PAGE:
“The Rainbow Award for Honours Project on Social Justice” by Lian-Hee Wee

10689586_644410662338867_1322501580848553205_nSource: Umbrella Creation (via.)

“I repeat , I’m only representing the donors who called themselves ‘the anonymous teachers from HK’. And no, the donors do not represent HKBU or the English department. The gesture signals disgust at corporations that forget their social responsibilities. The prize may be small but it is intended as a reminder that social justice is a long road requiring sustained years of dedication across each graduating class.”

I repeated those lines in response to criticism against (can you believe it?) the donation given to set up the Rainbow Umbrella for Social Justice Prize at the Department of English Language and Literature, Hong Kong Baptist University. I won’t say the critics are cynical, they look more like cowards. They cannot understand that regular folks can and will stand up against the powers represented by corporations or politicians. There is really nothing complicated in this, is there? Students fight for their future. The brave and the enlightened ask questions based on justice and equality; the cowards and the greedy ask questions based on self-interest. And on either side of any struggle, there is a mix of the admirable and the abominable. Among other things, education suffers as a collateral damage, as did the rule of law.

The donors? Well, they are not rich, they are not powerful, and their donation is no panacea. Their donation is no menace either (as some critics appear to perceive). I can’t tell you who these donors are, I am sworn to secrecy. I can about them though.

Fact #1 They argue amongst themselves rigorously. Some of them have never been observed to sit together for a meal without explosive tension in their conversation. The post-modern, the scientific, the romantic, the poetic, the creative, the caringly human, the religious, the anti-theist, the poly-theist, the sports-addict, the yogi, the marketeer, the mathematician. It is the socratic marketplace when they sit together. Just to be sure, I’m sure some of them would write to me in response that Fact #1 is not Fact, and “there are no facts, only interpretations”.

Fact #2 They cannot be put into little categories. If for a moment, one thinks that their donation was in support of the Umbrella Movement, then one is only partially right (or only partially wrong). After all, one can support causes with different actions, and one can support actions for results not necessarily aligned with causes. If you find the preceding sentence confusing, try parsing “Yesterday will be a better tomorrow today.” Similarly, if you think these donors are trying to slap humanity into the monetarily rich, you’d only be half-wrong/right.

Fact #3 They are perpetually tormented by their own fears and aspirations. These donors are not youths in physical age, but are often more youthful than most youths can imagine. They have child-like senses of fantasy and child-like senses of fairness. They say things like “that’s not fair” and if everyone nods in agreement after any necessary discussion, then the judgment is accepted. They may ask if something is legal, but the answer is rarely relevant. They tend to ask if something is right. Now, there is no way of knowing what is right unless one knows what is “true” at least. And no one knows what is true, is there? Since there is no way of knowing, these people have to live with the insecurity of ignorance all the time, and worse, with the knowledge that the ignorami (plural?) who believe they KNOW and who are not necessarily civil or fair. If you have a boss you believe is selfish and cowardly, try feeling safe about your job or your boyfriend/girlfriend who might be this boss’s personal secretary.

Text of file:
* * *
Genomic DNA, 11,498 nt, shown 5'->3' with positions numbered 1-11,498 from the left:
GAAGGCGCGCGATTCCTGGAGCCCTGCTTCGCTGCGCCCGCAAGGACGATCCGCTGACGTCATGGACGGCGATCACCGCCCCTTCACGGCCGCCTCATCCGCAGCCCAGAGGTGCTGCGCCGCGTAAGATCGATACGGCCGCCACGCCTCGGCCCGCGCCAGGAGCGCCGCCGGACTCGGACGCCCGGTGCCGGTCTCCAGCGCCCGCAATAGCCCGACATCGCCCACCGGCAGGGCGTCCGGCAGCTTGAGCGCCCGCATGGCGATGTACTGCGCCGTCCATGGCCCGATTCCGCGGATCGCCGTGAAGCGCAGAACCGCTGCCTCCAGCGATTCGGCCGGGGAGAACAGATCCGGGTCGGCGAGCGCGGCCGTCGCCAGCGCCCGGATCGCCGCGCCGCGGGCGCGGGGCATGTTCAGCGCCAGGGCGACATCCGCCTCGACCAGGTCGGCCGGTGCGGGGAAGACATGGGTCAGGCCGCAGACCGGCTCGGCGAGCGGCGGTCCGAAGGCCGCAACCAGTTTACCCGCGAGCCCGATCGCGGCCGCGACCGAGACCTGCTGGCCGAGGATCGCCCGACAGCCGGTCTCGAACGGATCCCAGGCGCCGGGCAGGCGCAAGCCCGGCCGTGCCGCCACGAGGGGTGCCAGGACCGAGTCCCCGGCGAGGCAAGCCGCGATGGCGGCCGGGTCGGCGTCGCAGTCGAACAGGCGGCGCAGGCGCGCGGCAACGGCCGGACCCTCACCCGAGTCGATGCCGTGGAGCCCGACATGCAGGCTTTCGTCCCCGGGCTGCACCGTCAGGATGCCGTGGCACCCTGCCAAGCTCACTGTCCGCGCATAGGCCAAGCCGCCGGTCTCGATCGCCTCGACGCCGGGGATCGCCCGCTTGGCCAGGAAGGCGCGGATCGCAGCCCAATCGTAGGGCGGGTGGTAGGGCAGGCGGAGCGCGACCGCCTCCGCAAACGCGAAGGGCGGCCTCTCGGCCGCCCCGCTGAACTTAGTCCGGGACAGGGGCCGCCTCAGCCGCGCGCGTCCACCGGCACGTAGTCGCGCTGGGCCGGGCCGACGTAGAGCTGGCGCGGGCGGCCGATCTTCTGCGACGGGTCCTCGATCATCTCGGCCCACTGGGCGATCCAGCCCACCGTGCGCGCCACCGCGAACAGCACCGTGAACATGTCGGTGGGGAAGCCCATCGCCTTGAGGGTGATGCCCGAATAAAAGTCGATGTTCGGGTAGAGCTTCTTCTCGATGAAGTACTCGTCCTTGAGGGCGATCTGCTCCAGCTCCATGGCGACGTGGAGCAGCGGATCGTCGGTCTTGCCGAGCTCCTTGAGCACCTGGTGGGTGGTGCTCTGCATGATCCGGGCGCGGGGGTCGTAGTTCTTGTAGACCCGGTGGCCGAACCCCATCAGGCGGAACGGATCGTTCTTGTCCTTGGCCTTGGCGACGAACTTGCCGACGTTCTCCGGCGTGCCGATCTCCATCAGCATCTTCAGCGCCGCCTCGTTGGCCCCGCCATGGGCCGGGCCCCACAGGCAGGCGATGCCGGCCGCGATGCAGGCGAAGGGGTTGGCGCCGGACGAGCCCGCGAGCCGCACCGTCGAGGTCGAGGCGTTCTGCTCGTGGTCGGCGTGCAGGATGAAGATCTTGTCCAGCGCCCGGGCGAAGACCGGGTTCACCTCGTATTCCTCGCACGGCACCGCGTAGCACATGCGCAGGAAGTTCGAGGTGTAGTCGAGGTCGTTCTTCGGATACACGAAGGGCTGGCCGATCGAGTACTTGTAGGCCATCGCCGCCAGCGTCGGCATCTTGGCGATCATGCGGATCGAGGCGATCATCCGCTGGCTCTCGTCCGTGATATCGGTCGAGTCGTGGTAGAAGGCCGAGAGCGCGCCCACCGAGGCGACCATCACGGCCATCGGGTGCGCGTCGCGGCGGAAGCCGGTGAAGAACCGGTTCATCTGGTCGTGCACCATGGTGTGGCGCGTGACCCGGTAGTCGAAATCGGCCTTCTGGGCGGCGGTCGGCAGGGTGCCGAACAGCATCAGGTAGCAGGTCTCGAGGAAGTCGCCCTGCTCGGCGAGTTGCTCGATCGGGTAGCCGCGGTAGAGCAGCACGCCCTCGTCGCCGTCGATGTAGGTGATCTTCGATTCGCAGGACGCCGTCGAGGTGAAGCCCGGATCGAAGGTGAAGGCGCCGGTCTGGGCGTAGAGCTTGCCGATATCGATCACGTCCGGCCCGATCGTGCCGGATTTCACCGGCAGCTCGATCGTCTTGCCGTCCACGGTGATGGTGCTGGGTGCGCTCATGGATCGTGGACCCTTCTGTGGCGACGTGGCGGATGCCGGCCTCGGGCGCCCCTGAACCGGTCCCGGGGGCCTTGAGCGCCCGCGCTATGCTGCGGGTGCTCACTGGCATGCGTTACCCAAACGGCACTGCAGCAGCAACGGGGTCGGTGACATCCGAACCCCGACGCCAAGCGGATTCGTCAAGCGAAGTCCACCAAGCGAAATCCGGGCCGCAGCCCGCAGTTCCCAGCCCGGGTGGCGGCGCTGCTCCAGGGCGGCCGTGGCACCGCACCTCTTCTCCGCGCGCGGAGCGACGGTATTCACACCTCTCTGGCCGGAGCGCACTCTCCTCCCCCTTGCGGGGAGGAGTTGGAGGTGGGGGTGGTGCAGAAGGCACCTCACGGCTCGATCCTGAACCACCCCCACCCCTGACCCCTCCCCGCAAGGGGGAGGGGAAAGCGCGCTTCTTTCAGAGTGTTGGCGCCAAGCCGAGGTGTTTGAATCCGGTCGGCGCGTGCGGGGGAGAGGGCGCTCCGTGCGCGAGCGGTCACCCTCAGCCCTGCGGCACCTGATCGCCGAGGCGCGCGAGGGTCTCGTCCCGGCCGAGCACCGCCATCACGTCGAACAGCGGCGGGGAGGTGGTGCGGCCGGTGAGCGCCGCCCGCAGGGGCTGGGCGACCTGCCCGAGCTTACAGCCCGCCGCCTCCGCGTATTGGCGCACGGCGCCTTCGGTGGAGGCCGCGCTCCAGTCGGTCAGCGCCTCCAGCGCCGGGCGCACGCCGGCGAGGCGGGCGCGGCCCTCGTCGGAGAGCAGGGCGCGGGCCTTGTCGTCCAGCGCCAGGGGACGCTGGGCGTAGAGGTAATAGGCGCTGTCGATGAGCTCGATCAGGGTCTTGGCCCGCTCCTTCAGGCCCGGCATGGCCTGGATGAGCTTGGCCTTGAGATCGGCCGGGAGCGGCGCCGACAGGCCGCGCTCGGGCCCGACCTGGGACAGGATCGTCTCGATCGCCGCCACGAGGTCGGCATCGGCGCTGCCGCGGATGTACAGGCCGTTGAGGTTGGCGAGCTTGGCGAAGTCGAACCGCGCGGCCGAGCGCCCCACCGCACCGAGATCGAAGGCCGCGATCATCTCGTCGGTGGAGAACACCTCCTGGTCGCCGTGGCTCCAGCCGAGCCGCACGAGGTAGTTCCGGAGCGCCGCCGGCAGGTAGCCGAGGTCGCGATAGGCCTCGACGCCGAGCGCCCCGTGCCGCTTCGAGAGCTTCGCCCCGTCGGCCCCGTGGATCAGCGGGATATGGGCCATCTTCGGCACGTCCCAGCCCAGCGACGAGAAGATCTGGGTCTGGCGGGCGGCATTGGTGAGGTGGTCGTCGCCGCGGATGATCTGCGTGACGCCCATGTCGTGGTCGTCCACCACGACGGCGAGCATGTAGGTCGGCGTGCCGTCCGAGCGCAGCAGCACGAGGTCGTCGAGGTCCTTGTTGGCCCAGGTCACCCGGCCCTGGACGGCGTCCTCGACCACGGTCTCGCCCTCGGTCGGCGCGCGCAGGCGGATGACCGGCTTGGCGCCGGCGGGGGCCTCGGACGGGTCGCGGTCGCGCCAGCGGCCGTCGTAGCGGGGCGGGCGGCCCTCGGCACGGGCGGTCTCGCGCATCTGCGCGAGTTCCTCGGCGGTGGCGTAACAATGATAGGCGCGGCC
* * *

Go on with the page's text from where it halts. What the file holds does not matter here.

Fact #4 They are talented in various ways, and believe that they can help. See, if one were talented and used the talents to make oneself happy, one is likely to feel great. But if you think your talent is going to help make the world better, you’re a damned idiot. And you know, these are the idiots I am proud to have as friends because they truly make little bits of the world better. In this sense, they are counterexamples to the maxim “those who can do, those who cannot teach and those who cannot teach teach the teachers”. These Anonymous Teachers from Hong Kong do and teach.

The Rainbow Umbrella for Social Justice is officially named “The Rainbow Award for Honours Project on Social Justice”. Among other reasons, one that I resonate with is that “umbrellas” shouldn’t be necessary so that we can see the rainbow, and even enjoy the drizzle that makes the flowers grow.

[Also see “Umbrella Uprising — What We Think”]

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Lian-HeeLian-Hee Wee is Associate Professor at the Department of English Language and Literature. [Click here to read all entries by Lian-Hee.]

3 thoughts on ““The Rainbow Award for Honours Project on Social Justice” by Lian-Hee Wee”

  1. Just want to let the donors of the ‘rainbow award’ know that I really admire them. Well done! Also I am very proud of being a graduate from the HKBU English department (even though it’s decades ago).
    Am I correct that this award is for students doing their final year project? What are the criteria for applying (just courios)?

    1. Thanks for being the man with the plan Dr Wee–and for galvanizing colleagues and friends. And: for your convincing, inspiring, and human argument. Our voices need voice voices.

  2. Hi Casar! Yes, it is for students doing their final project. The criteria is that they should address an issue of social justice and do it well enough to count as an excellent piece of work (A- or thereabouts).

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